Applications include quantum key distribution for the financial industry and photon-starved optical communications needs.
NASA’s Jet Propulsion Laboratory, Pasadena, California
This design constitutes a self-resetting (gain quenching), room-temperature operational semiconductor single-photon-sensitive detector that is sensitive to telecommunications optical wavelengths and is scalable to large areas (millimeter diameter) with high bandwidth and efficiencies.
The device can detect single photons at a 1,550-nm wavelength at a gain of 1 × 106. Unlike conventional single photon avalanche detectors (SPADs), where gain is an extremely sensitive function to the bias voltage, the multiplication gain of this device is stable at 1 × 106 over a wide range of bias from 30.2 to 30.9 V. Here, the multiplication gain is defined as the total number of charge carriers contained in one output pulse that is triggered by the absorption of a single photon. The statistics of magnitude of output signals also shows that the device has a very narrow pulse height distribution, which demonstrates a greatly suppressed gain fluctuation. From the histograms of both pulse height and pulse charge, the equivalent gain variance (excess noise) is between 1.001 and 1.007 at a gain of 1 × 106. With these advantages, the device holds promise function as a PMT-like photon counter at a 1,550-nm wavelength.
The epitaxial layer structure of the device allows photons to be absorbed in the InGaAs layer, generating electron/ hole (e-h) pairs. Driven by an electrical field in InGaAs, electrons are collected at the anode while holes reach the multiplication region (InAlAs p-i-n structure) and trigger the avalanche process. As a result, a large number of e-h pairs are created, and the holes move toward the cathode. Holes created by the avalanche process gain large kinetic energy through the electric field, and are considered “hot”. These hot holes are cooled as they travel across a p-InAlAs low field region, and are eventually blocked by energy barriers formed by the InGaAsP/InAlAs heterojunctions.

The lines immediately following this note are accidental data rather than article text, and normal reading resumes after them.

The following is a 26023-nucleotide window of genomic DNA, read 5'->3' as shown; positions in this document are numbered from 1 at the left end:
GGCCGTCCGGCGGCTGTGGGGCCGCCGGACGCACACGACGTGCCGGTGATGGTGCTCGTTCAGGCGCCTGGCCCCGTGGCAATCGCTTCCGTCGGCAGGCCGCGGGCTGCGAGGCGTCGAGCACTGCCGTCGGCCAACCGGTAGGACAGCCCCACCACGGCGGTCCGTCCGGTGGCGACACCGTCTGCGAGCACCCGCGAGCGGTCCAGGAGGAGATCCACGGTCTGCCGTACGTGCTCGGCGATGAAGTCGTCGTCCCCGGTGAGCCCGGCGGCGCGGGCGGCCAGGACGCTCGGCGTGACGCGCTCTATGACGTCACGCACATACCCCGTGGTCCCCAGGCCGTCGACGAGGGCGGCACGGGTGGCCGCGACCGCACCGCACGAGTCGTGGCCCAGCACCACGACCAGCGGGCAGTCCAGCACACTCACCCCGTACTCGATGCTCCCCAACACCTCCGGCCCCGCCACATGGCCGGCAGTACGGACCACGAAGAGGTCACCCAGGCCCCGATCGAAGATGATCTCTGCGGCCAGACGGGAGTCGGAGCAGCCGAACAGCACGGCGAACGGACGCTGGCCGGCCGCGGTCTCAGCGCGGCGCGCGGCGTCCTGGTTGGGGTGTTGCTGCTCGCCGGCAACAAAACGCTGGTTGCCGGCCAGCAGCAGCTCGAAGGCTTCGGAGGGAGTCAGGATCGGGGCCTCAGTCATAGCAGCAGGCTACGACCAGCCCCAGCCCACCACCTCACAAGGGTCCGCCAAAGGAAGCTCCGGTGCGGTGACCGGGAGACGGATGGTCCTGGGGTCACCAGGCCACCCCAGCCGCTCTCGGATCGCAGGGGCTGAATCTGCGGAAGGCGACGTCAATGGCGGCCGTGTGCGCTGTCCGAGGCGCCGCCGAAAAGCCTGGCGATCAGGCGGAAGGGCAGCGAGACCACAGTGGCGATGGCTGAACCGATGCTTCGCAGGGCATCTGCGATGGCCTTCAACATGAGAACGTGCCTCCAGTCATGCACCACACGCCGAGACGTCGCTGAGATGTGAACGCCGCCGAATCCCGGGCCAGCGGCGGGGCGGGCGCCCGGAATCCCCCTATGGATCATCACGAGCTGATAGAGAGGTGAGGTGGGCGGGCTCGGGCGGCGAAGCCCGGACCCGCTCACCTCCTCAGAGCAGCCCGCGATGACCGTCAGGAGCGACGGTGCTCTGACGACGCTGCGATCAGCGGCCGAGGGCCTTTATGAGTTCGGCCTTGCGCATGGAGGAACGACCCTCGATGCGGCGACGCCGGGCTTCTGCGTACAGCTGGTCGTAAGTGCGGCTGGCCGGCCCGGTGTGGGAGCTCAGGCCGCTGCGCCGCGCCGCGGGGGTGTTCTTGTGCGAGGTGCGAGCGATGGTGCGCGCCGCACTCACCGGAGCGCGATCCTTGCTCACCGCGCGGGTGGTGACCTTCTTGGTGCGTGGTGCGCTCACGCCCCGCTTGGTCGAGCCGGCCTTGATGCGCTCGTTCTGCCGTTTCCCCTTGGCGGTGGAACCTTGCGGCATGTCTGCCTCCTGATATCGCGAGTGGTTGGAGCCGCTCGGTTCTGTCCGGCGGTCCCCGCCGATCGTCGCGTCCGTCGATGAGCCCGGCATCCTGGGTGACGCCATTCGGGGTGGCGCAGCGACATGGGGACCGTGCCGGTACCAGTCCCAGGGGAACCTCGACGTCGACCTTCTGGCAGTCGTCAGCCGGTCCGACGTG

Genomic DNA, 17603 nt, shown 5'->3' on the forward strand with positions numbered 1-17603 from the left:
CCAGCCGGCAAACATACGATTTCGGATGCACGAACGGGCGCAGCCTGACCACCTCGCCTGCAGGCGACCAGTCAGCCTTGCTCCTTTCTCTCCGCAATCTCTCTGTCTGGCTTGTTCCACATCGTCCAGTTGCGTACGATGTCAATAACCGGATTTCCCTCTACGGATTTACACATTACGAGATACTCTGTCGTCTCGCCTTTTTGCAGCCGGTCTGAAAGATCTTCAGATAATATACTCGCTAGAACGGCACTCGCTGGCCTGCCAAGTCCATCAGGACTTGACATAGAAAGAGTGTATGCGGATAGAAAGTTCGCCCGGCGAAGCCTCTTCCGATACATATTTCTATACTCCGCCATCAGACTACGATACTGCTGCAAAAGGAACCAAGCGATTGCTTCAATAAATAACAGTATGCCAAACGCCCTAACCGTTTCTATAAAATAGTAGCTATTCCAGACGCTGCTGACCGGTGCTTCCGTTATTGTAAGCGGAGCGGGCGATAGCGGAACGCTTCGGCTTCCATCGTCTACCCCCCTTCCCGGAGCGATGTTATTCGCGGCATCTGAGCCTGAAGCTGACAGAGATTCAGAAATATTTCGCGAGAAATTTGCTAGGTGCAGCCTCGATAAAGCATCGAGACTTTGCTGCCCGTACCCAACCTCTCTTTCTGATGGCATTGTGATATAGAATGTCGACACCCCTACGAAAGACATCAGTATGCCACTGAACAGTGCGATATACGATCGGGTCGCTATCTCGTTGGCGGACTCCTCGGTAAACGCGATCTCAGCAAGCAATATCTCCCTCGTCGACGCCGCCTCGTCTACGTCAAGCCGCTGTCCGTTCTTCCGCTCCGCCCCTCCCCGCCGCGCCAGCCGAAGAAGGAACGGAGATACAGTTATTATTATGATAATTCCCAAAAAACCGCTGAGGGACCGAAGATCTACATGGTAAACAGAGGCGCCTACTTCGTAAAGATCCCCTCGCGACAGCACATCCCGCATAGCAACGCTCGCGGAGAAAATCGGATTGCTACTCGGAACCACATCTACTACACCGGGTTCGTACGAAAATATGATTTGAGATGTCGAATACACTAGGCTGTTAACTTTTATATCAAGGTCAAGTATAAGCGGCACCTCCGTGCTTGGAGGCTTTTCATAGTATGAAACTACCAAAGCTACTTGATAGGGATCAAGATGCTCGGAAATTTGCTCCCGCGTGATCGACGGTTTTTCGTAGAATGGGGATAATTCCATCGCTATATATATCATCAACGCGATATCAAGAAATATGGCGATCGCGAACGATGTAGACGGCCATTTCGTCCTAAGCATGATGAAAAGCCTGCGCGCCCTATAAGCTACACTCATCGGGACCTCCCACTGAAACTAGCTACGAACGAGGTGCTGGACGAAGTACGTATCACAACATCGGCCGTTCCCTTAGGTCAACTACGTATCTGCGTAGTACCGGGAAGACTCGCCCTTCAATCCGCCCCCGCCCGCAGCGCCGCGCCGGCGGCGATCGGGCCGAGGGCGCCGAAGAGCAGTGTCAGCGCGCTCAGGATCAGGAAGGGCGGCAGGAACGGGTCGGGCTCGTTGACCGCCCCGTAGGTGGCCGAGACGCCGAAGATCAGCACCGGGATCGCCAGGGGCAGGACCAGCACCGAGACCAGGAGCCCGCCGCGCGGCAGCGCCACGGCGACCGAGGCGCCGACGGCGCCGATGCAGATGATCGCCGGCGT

The composition of the InGaAsP alloy was chosen to have an 80 meV valance band offset with InAlAs, which is high enough to hinder the transport of the already cooled holes. Being stopped by the energy barrier, holes are accumulated at the junctions to shield the electric field, resulting in a decrease of the electric field in the multiplication region. Because the impact ionization rate is extremely sensitive to the magnitude of the electric field, the field-screening effect drastically reduces the impact ionization rate and quenches the output signals.
After the avalanche pulse signal is self-quenched, the accumulated holes at the InGaAsP/InAlAs interface escape the energy barrier through thermal excitation and tunneling and finally leave the device. The device is thus reset and ready for subsequent photon detection. This recovery time is controlled by the height of the energy barrier and the hole-cooling rate.
This work was done by Kai Zhao and Yu-Hwa Lo of the University of California San Diego and William Farr of Caltech for NASA’s Jet Propulsion Laboratory. For more information, download the Technical Support Package (free white paper) at www.techbriefs.com/tsp under the Physical Sciences category. NPO-45801